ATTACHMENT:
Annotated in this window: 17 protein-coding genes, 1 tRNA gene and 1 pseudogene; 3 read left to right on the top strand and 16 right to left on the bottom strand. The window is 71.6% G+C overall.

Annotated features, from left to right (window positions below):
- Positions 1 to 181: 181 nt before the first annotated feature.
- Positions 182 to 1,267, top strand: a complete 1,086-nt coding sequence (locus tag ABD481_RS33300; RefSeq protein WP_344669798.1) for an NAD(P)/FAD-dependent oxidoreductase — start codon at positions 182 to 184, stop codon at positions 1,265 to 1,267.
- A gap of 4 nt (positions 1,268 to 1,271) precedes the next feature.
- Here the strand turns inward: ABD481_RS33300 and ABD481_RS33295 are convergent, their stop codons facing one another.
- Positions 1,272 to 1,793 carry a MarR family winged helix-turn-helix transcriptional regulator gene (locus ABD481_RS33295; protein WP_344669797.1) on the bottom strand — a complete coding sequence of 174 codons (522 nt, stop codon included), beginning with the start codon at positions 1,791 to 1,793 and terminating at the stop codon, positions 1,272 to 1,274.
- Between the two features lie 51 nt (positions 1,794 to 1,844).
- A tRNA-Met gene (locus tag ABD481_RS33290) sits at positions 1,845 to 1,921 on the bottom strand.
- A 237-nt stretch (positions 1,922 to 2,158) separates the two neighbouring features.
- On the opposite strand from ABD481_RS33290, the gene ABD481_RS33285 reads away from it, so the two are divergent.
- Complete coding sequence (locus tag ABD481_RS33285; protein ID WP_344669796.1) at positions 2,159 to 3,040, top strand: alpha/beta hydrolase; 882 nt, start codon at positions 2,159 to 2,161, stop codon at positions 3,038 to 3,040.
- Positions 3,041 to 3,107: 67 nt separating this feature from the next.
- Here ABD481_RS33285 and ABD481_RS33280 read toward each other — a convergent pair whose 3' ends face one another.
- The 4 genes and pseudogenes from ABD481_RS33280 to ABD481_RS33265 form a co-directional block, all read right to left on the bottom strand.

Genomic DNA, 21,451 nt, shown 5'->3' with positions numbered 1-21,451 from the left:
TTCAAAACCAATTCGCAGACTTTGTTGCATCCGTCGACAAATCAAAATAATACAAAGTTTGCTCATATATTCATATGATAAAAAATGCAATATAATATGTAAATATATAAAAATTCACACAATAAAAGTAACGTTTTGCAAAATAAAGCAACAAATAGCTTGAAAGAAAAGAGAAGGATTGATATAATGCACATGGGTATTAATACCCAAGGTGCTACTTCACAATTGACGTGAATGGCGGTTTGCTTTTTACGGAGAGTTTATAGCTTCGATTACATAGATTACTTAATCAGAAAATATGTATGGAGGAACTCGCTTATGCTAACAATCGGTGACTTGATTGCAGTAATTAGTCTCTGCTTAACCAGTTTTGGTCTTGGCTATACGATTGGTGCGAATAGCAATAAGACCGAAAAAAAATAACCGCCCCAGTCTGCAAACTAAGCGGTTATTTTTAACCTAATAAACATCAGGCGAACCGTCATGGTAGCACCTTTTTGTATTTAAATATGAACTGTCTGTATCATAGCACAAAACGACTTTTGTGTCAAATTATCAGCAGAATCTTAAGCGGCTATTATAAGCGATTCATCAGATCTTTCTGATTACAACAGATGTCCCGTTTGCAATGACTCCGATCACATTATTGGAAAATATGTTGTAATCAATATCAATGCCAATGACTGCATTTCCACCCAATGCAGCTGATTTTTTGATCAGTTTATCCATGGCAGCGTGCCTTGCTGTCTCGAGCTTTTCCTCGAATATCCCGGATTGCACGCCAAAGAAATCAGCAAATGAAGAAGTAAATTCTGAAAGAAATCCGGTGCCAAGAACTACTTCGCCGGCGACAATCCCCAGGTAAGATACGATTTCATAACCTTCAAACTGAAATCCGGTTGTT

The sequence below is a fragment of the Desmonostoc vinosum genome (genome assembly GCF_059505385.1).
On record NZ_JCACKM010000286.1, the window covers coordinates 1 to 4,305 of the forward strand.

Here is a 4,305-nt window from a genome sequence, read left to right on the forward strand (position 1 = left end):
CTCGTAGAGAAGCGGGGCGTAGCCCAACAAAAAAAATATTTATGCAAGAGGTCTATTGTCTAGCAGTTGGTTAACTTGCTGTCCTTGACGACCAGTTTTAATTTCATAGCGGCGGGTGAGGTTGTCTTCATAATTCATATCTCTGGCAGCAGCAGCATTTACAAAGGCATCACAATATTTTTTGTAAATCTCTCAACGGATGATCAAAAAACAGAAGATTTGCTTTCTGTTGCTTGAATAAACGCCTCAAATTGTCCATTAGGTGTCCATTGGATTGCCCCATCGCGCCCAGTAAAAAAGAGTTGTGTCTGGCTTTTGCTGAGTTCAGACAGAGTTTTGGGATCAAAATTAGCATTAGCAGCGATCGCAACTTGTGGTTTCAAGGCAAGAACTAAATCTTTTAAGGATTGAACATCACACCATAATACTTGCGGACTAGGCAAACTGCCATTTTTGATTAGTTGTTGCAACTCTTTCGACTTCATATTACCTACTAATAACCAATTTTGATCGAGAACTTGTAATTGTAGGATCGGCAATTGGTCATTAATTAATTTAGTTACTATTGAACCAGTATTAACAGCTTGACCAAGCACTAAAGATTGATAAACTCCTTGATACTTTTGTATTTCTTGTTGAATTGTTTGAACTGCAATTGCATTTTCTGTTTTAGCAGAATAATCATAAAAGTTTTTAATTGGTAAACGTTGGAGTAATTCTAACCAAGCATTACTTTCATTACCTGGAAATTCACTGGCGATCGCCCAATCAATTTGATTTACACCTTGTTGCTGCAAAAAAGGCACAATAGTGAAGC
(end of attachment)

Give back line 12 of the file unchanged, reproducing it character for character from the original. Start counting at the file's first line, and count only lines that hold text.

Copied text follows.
- Complete coding sequence (locus tag ABD481_RS33285; protein ID WP_344669796.1) at positions 2,159 to 3,040, top strand: alpha/beta hydrolase; 882 nt, start codon at positions 2,159 to 2,161, stop codon at positions 3,038 to 3,040.